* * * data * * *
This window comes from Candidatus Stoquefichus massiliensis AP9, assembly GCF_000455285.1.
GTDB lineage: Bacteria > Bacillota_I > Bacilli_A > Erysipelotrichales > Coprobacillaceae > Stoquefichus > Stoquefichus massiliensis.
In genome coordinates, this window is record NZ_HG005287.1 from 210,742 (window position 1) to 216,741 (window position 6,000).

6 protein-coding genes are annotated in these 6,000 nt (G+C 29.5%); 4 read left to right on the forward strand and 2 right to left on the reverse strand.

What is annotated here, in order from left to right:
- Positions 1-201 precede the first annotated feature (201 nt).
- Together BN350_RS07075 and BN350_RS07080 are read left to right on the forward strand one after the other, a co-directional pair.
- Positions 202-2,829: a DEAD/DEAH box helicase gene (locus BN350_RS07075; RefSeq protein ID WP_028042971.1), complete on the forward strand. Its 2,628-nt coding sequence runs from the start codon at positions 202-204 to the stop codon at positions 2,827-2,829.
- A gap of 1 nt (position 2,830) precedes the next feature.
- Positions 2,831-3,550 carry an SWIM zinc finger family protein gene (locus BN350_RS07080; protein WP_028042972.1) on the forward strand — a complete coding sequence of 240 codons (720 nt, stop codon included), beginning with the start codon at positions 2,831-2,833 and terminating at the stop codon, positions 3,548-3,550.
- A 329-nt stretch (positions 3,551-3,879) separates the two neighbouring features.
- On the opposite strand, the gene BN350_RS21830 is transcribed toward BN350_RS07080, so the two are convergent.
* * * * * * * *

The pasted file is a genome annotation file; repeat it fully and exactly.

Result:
This window comes from Candidatus Stoquefichus massiliensis AP9, assembly GCF_000455285.1.
GTDB lineage: Bacteria > Bacillota_I > Bacilli_A > Erysipelotrichales > Coprobacillaceae > Stoquefichus > Stoquefichus massiliensis.
In genome coordinates, this window is record NZ_HG005287.1 from 210,742 (window position 1) to 216,741 (window position 6,000).

6 protein-coding genes are annotated in these 6,000 nt (G+C 29.5%); 4 read left to right on the forward strand and 2 right to left on the reverse strand.

What is annotated here, in order from left to right:
- Positions 1-201 precede the first annotated feature (201 nt).
- Together BN350_RS07075 and BN350_RS07080 are read left to right on the forward strand one after the other, a co-directional pair.
- Positions 202-2,829: a DEAD/DEAH box helicase gene (locus BN350_RS07075; RefSeq protein ID WP_028042971.1), complete on the forward strand. Its 2,628-nt coding sequence runs from the start codon at positions 202-204 to the stop codon at positions 2,827-2,829.
- A gap of 1 nt (position 2,830) precedes the next feature.
- Positions 2,831-3,550 carry an SWIM zinc finger family protein gene (locus BN350_RS07080; protein WP_028042972.1) on the forward strand — a complete coding sequence of 240 codons (720 nt, stop codon included), beginning with the start codon at positions 2,831-2,833 and terminating at the stop codon, positions 3,548-3,550.
- A 329-nt stretch (positions 3,551-3,879) separates the two neighbouring features.
- On the opposite strand, the gene BN350_RS21830 is transcribed toward BN350_RS07080, so the two are convergent.